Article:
A second consideration is the impact of pump wavelength on the power conversion efficiency of the amplifier. This relationship is illustrated in FIG. 8, where the relative power conversion efficiency reaches a maximum at the peak of the ESA curve, in this example about 1420 nm-1430 nm. Thus, pumping at 1400 nm (the preferred wavelength for the noise figure optimization described above) would result in less power conversion efficiency, and in this example the second coil of the amplifier (power amplifier stage) would be preferably pumped at a wavelength of about 1420 nm, resulting in a relative increase in power conversion of around 20% compared with a 1400 nm pump wavelength.

Thus, according to a preferred aspect of this embodiment, a first wavelength of about 1300 nm to about 1399 nm can be used to generate a sufficiently high-excited state absorption in the Tm3+-doped fiber. A preferred first wavelength can be about 1370 nm to about 1380 nm.

In addition, according to a preferred aspect of this embodiment, a pump wavelength can be selected from a wavelength range corresponding a noise figure of less than about ˜4.5 dB, where the wavelength separation (Δλ) between primary pump wavelength and the shortest wavelength signal in the S-band system under consideration is greater than or equal to about 55 nm. More preferably, a pump wavelength can be selected from a wavelength range corresponding a noise figure of less than about 4.0 dB, where Δλ≧70 nm.

For example, referring to FIG. 2, a pump signal 114 at about 1370 nm to 1380 nm will be absorbed by a Tm3+-doped fiber to create a greater population in the 3H4 level. However, the emission cross section for this pump wavelength is significantly lower than when pumping at the peak (1400 nm-1420 nm) of the excited state absorption cross section. Thus, when the 1370 nm to 1380 nm pump is introduced in the first stage (or near the input port of the amplifier 100, such as shown in FIG. 3), the relative 3H4 to 3F4 inversion will be higher than that using a longer wavelength pump, thus reducing the noise figure. Thus in an alternative aspect of this embodiment, the first amplification pump wavelength can correspond to an excited state absorption cross section value that is at least two times greater than an emission cross-section value at the first pump wavelength.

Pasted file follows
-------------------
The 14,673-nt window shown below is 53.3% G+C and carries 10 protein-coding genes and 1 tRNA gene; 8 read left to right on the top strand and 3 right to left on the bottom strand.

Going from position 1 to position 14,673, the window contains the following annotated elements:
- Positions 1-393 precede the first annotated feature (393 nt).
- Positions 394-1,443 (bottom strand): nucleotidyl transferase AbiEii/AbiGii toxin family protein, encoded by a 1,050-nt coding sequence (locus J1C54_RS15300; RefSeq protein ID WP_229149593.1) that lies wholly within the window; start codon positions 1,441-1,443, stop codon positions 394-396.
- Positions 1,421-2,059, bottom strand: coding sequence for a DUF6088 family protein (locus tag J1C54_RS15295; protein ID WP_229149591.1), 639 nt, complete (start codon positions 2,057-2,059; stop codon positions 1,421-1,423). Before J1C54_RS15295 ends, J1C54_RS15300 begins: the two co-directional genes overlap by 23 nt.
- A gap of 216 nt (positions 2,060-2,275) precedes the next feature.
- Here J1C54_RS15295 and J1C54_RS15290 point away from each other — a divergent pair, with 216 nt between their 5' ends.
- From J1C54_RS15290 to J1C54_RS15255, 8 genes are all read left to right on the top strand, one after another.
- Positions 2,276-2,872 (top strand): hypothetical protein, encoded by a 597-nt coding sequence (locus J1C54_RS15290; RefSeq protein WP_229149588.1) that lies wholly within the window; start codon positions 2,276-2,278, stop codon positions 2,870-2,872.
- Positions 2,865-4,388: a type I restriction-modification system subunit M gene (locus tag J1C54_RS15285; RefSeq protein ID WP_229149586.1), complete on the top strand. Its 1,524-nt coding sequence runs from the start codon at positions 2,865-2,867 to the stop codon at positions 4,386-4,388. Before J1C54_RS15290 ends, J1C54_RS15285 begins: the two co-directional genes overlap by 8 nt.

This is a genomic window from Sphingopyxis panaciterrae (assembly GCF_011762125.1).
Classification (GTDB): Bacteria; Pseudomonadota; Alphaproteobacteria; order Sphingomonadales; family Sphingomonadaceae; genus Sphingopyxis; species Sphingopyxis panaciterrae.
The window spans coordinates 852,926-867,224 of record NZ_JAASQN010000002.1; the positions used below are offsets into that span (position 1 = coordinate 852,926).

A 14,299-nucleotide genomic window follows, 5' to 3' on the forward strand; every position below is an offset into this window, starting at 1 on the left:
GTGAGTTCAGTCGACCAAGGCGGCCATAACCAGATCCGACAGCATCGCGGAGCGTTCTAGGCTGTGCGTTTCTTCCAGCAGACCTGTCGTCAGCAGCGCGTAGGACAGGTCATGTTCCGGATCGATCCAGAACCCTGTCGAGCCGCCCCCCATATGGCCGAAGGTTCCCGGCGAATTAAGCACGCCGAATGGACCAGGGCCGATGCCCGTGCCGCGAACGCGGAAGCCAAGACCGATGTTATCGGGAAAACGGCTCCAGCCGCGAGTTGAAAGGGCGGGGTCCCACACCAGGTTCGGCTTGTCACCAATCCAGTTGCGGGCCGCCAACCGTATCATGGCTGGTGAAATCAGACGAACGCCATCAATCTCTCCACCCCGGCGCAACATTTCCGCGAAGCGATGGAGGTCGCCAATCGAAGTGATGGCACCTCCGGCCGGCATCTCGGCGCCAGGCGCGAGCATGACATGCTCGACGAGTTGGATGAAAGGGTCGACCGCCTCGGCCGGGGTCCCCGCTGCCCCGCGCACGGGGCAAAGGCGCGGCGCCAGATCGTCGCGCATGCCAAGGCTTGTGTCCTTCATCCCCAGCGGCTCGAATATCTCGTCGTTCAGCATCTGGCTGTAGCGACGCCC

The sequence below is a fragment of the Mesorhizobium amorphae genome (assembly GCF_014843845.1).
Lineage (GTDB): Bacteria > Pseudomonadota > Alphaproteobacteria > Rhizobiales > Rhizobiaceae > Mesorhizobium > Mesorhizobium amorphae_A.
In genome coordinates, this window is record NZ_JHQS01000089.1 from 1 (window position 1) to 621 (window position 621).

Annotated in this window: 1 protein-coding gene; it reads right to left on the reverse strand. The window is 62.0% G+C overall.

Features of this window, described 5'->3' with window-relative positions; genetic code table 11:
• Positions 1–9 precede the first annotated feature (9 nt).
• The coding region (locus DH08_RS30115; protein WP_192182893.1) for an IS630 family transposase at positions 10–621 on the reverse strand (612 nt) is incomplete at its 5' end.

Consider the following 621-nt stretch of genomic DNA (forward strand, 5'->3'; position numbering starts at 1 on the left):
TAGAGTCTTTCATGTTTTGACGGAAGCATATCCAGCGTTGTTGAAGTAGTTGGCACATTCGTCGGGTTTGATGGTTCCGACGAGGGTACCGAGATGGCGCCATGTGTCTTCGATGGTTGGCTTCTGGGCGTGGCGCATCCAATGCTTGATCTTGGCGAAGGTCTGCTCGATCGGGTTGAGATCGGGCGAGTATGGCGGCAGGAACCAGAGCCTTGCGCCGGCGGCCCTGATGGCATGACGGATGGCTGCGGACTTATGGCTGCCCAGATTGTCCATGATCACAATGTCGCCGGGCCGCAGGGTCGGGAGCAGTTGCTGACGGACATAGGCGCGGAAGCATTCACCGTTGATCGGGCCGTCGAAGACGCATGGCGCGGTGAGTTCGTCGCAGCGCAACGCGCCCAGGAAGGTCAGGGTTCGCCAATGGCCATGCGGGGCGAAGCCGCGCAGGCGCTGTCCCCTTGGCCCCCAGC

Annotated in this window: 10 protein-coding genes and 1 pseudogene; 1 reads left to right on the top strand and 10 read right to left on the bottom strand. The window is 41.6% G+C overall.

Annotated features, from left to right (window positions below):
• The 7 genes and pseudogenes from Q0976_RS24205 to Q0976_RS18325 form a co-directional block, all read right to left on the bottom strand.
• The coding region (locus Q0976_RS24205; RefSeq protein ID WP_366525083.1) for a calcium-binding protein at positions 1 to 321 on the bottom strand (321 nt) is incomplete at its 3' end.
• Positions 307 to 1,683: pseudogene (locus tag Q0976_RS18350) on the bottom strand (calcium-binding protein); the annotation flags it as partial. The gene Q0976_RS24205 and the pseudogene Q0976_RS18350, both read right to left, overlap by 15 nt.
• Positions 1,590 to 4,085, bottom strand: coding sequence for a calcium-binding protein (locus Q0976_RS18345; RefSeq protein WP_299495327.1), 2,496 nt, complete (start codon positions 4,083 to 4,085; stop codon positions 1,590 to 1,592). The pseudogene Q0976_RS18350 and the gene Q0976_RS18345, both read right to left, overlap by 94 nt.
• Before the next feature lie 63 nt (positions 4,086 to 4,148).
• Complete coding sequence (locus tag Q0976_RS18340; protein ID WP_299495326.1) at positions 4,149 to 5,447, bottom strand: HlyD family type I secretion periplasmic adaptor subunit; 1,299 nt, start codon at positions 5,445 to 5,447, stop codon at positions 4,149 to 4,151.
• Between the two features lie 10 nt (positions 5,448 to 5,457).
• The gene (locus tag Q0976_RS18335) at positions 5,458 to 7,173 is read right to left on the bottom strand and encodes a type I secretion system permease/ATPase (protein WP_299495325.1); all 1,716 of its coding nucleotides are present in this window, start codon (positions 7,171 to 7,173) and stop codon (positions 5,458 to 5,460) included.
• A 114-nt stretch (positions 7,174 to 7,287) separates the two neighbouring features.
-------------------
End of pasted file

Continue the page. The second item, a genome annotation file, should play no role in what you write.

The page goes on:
In an alternative embodiment, the first pump light emitting device 100 can be used to generate a primary pump source with a first wavelength of about 1000 nm to about 1099 nm, with a preferred wavelength of 1060 nm. In this alternative embodiment, the first pump source promotes electrons into the 3F2 energy level of Tm3+, which then relax non-radiatively into the 3H4 upper level of the amplifying transition. This pump wavelength provides a high absorption/emission ratio and therefore a low NF for the first stage of the amplifier. For example, this alternative pump signal wavelength can be generated using a solid state Nd laser (e.g., 1060 nm for a Nd:YAG source). An Nd-doped fiber laser may also be used to generate an amplification signal at about 1000-1100 nm. Other laser sources (solid state, laser diode, and the like) can also be utilized at this wavelength region as will be apparent to one of ordinary skill in the art given the present description.

Further, as discussed previously, the positioning of first pump light emitting device 110 within amplifier 100 (in terms of where the first pump signal is introduced in fiber 120) may be configured to optimize the NF of the first stage of amplification. In the embodiment shown in FIG. 3, a forward pumping scheme (i.e., where the pump signal propagates in the same direction as the optical data signal 175) can be used to introduce the first pump signal into fiber 120 near input port 104 of optical fiber 120.

According to the embodiment shown in FIG. 3, the second pump wavelength of the amplification scheme is generated by the second pump light emitting device 180. The second wavelength is pre-selected for a higher (as compared to the first pump wavelength) or peak excited state absorption wavelength to optimize the optical to optical efficiency of amplifier 100. As shown in FIG. 3, preferably, the second pump signal can be introduced into the second stage fiber (via optical coupler 181) near output port 184 of amplifier 100. As the amplifier's NF is less dependent on the second stage of amplification than the first stage of amplification, preferably a peak excited state absorption wavelength is utilized. Thus, a second pump wavelength at about 1400 nm to about 1499 nm can be used. A preferred wavelength of about 1400 nm to about 1420 nm can be selected, as this wavelength corresponds to the absorption peak for the example fiber of FIG. 2.